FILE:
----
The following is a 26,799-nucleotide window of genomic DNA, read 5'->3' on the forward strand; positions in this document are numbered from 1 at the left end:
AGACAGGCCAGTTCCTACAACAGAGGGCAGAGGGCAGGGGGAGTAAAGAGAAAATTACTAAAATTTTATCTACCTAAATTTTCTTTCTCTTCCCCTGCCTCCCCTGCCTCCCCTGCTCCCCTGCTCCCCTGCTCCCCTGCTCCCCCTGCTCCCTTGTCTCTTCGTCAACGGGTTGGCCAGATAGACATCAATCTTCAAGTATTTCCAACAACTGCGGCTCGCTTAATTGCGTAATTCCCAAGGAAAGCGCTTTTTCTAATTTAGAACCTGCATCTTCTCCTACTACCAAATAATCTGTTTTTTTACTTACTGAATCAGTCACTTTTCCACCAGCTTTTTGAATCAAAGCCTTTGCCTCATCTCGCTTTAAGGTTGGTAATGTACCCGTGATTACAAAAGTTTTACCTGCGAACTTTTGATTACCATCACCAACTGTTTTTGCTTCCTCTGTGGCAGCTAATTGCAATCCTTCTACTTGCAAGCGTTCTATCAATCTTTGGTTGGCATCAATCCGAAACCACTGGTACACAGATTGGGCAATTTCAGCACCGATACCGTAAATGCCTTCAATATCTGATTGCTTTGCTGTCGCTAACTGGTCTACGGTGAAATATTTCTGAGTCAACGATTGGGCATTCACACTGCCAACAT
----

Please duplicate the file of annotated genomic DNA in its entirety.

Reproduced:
The following is a 26,799-nucleotide window of genomic DNA, read 5'->3' on the forward strand; positions in this document are numbered from 1 at the left end:
AGACAGGCCAGTTCCTACAACAGAGGGCAGAGGGCAGGGGGAGTAAAGAGAAAATTACTAAAATTTTATCTACCTAAATTTTCTTTCTCTTCCCCTGCCTCCCCTGCCTCCCCTGCTCCCCTGCTCCCCTGCTCCCCTGCTCCCCCTGCTCCCTTGTCTCTTCGTCAACGGGTTGGCCAGATAGACATCAATCTTCAAGTATTTCCAACAACTGCGGCTCGCTTAATTGCGTAATTCCCAAGGAAAGCGCTTTTTCTAATTTAGAACCTGCATCTTCTCCTACTACCAAATAATCTGTTTTTTTACTTACTGAATCAGTCACTTTTCCACCAGCTTTTTGAATCAAAGCCTTTGCCTCATCTCGCTTTAAGGTTGGTAATGTACCCGTGATTACAAAAGTTTTACCTGCGAACTTTTGATTACCATCACCAACTGTTTTTGCTTCCTCTGTGGCAGCTAATTGCAATCCTTCTACTTGCAAGCGTTCTATCAATCTTTGGTTGGCATCAATCCGAAACCACTGGTACACAGATTGGGCAATTTCAGCACCGATACCGTAAATGCCTTCAATATCTGATTGCTTTGCTGTCGCTAACTGGTCTACGGTGAAATATTTCTGAGTCAACGATTGGGCATTCACACTGCCAACAT